John Warhurst

John Warhurst

John Warhurst is an emeritus professor of political science at the Australian National University.

Nick Xenophon's NXT party faces same challenges as Independents

John Warhurst Nick Xenophon must be realistic about what a centre party can achieve in Australian politics.

Small parties prone to split, but some elected members prosper as independents

John Warhurst

John Warhurst Disunity does more harm to minor parties, but some departing members have a future as independents.

Pressure groups and the lessons political leaders should learn

John Warhurst

John Warhurst Now that the national conference of the Australian Christian Lobby at the Hyatt Hotel in Canberra, featuring Opposition Leader Bill Shorten as a key note speaker, is over, it is timely to reflect on...

A party culture in need of reform


John Warhurst On both sides of politics Liberal and Labor should be committed to cleaning up their respective jungles.

Canberra's power couples reflect the make-up of our city

John Warhurst

John Warhurst The invitation to rank Canberra's  10 most powerful couples for last Sunday's Canberra Times was not just an opportunity to reflect on the couples themselves but on the notion of power itself.

Australian political mix delivers strange times and unconvincing leaders

John Warhurst

John Warhurst Australian politics is particularly hard to read at the moment. 

Arthur Sinodinos' transition from politics to business and back again can be a path fraught with peril

John Warhurst Dinkus

John Warhurst Arthur Sinodinos' transition from politics to business and back again can be a path fraught with peril.

John Warhurst

Centrist Liberals need stronger voice

John Warhurst Liberal blue is the colour of Australian politics at the moment, just what these Liberals stand for should not be overlooked.

Much at stake in Western Australian senate election

John Warhurst There has never been anything like it in Australian political history.

John Warhurst

History points to fractious future for Labor-Greens

John Warhurst Relations between the Greens and Labor have broken down at both the federal and state level. Last year the Greens withdrew their support from the 2010 agreement with the Gillard Labor government...


PM can't stamp out factions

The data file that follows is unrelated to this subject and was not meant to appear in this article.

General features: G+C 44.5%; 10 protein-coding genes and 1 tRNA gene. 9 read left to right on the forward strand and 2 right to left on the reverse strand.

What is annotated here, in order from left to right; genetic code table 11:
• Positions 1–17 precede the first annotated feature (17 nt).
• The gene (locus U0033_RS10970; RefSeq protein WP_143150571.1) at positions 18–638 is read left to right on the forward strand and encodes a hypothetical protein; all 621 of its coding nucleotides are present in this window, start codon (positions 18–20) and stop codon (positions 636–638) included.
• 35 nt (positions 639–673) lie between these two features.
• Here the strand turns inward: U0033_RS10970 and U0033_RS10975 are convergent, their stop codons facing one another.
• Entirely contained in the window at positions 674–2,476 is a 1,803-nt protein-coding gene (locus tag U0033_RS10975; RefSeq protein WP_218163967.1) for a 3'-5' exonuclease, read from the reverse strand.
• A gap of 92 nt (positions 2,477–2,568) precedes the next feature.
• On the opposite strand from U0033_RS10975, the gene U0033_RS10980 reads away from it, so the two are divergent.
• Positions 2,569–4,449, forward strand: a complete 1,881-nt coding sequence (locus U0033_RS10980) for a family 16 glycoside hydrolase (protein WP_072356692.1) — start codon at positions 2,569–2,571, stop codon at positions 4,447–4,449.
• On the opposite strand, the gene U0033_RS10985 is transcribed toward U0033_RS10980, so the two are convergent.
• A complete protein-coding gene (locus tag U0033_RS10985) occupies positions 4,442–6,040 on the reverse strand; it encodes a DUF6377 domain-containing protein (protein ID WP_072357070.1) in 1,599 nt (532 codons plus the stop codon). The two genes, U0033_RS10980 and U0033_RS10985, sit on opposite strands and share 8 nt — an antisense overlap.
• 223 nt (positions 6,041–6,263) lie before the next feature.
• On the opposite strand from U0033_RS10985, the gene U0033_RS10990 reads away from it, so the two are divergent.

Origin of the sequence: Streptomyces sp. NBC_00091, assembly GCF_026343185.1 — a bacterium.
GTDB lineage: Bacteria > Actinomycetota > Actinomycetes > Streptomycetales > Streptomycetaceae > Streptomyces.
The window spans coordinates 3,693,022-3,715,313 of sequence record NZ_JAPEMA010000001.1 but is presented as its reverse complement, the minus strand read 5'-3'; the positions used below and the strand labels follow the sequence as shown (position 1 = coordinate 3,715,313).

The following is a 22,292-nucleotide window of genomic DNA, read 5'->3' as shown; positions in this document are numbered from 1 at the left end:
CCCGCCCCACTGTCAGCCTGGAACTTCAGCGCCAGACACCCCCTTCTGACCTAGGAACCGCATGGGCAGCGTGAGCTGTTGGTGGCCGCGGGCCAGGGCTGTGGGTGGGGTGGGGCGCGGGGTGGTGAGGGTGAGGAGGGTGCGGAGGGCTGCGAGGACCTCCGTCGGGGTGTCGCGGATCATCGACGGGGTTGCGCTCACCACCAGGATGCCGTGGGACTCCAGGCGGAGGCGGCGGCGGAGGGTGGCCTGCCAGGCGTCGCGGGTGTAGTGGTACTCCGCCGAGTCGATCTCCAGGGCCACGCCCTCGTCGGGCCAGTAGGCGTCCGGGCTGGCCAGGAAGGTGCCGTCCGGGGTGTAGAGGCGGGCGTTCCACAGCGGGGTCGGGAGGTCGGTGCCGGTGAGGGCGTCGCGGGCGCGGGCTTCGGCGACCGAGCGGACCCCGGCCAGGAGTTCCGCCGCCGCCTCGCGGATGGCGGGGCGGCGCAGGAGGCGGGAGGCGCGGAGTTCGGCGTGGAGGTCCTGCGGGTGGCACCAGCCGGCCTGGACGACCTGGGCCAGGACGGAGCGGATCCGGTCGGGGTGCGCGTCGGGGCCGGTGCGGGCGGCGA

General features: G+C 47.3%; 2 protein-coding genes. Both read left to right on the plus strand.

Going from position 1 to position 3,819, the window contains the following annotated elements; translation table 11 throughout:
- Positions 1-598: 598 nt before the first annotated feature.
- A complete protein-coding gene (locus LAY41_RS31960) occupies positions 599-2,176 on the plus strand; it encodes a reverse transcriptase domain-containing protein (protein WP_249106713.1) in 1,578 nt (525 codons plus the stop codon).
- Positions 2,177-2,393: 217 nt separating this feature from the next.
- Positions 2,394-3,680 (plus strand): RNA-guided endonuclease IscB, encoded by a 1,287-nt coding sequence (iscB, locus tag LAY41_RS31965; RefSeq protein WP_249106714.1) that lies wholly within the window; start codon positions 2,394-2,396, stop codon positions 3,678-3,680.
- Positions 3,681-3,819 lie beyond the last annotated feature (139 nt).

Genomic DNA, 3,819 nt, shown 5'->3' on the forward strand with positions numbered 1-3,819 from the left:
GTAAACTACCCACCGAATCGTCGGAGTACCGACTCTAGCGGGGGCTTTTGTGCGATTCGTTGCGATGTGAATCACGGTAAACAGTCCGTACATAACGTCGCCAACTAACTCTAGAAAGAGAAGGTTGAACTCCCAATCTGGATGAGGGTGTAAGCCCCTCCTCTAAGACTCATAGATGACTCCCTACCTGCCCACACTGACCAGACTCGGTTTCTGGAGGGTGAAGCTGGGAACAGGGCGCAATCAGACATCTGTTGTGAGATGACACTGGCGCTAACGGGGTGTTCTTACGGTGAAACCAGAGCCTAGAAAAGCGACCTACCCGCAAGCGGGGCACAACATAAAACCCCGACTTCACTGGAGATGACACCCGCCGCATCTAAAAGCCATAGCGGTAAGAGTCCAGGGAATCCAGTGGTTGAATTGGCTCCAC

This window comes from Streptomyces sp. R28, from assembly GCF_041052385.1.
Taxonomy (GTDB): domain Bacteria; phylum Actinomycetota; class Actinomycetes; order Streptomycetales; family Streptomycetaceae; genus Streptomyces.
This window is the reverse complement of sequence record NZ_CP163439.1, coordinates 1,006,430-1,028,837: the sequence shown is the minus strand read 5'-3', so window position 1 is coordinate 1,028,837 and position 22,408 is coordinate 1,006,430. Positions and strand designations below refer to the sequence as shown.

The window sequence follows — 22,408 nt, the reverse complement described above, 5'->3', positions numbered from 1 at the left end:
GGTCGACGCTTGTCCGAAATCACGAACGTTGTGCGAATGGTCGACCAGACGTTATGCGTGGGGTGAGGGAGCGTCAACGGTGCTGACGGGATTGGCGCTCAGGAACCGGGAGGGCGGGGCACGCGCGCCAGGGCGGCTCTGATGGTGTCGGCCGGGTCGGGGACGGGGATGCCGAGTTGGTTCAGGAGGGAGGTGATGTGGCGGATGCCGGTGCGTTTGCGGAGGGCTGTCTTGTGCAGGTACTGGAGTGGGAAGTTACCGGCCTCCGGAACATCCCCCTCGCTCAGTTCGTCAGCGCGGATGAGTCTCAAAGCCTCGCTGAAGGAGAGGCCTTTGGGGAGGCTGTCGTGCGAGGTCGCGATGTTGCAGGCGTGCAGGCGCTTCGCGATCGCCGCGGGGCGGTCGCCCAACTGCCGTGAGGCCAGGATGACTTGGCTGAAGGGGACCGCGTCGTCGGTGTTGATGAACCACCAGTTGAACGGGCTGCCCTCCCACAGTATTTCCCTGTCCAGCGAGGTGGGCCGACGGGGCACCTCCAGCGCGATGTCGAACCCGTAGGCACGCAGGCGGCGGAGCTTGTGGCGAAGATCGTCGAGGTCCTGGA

John Warhurst Factions are so embedded they won't be easily eliminated.

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Winning office has its perks

John Warhurst Government appointments have been in the news all year.

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Jesuit influence overplayed

 SUNDAY  AGE    crucifix pic  SUPPLIED via  Barney Zwartz 4th November 2008  SPECIAL

John Warhurst It has been a big year for the Jesuit Order around the world with the election of one of their own, Jorge Bergoglio from Argentina, as Pope Francis.

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Nationals itching to be Coalition of the still willing

John Warhurst Dinkus

John Warhurst In both arenas the Nationals have made an uncertain start.

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A new life for the party

John Warhurst The political party system is crying out for new ideas, including more participatory democracy.

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Greens back in the game

The Age News
15th July 2013
Picture by Wayne Taylor
Australias Youth Climate Cabinet in Melbourne town hall today.
Greens leader Christine Milne.

John Warhurst Kevin Rudd's 'lurch to the right' has given Christine Milne's party a chance to make a mark at the election.

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Public sector scapegoats

John Warhurst

John Warhurst Delays, overspends and mismanagement, but government projects are no worse than private equivalents.

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John Warhurst

Much for PM to worry about, but new team not on the list

John Warhurst T he negative reaction by the media to the retirement of two federal ministers, Nicola Roxon and Chris Evans, played into the hands of the opposition.

John Warhurst

Territories are hotbeds of interest for federal election

John Warhurst Federal politics in the territories looks like being especially interesting this year.

John Warhurst

Politics, players, power of sport

Illustration by Matt Davidson of people playing various sports

John Warhurst The sport that so many of us watch over summer is not just relaxation but a window into Australian society and politics.